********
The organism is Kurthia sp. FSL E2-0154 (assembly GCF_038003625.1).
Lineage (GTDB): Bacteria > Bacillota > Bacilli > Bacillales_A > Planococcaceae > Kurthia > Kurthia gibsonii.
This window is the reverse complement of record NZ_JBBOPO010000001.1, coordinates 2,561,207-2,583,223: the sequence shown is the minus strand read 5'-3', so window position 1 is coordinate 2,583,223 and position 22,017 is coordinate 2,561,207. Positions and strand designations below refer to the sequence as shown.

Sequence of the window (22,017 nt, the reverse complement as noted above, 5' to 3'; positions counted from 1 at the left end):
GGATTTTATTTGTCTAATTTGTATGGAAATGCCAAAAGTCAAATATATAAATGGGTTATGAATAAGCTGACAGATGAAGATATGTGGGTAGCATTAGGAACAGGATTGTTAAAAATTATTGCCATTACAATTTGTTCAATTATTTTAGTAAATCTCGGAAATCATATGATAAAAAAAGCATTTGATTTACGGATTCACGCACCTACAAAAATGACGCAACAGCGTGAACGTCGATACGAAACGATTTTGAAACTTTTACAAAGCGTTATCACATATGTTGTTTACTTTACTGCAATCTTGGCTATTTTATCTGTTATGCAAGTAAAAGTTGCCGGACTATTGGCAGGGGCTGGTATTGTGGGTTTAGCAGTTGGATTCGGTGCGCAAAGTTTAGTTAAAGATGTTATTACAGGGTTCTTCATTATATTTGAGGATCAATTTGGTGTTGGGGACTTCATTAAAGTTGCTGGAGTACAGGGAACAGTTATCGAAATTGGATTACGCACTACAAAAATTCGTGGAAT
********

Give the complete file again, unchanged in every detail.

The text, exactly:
The organism is Kurthia sp. FSL E2-0154 (assembly GCF_038003625.1).
Lineage (GTDB): Bacteria > Bacillota > Bacilli > Bacillales_A > Planococcaceae > Kurthia > Kurthia gibsonii.
This window is the reverse complement of record NZ_JBBOPO010000001.1, coordinates 2,561,207-2,583,223: the sequence shown is the minus strand read 5'-3', so window position 1 is coordinate 2,583,223 and position 22,017 is coordinate 2,561,207. Positions and strand designations below refer to the sequence as shown.

Sequence of the window (22,017 nt, the reverse complement as noted above, 5' to 3'; positions counted from 1 at the left end):
GGATTTTATTTGTCTAATTTGTATGGAAATGCCAAAAGTCAAATATATAAATGGGTTATGAATAAGCTGACAGATGAAGATATGTGGGTAGCATTAGGAACAGGATTGTTAAAAATTATTGCCATTACAATTTGTTCAATTATTTTAGTAAATCTCGGAAATCATATGATAAAAAAAGCATTTGATTTACGGATTCACGCACCTACAAAAATGACGCAACAGCGTGAACGTCGATACGAAACGATTTTGAAACTTTTACAAAGCGTTATCACATATGTTGTTTACTTTACTGCAATCTTGGCTATTTTATCTGTTATGCAAGTAAAAGTTGCCGGACTATTGGCAGGGGCTGGTATTGTGGGTTTAGCAGTTGGATTCGGTGCGCAAAGTTTAGTTAAAGATGTTATTACAGGGTTCTTCATTATATTTGAGGATCAATTTGGTGTTGGGGACTTCATTAAAGTTGCTGGAGTACAGGGAACAGTTATCGAAATTGGATTACGCACTACAAAAATTCGTGGAAT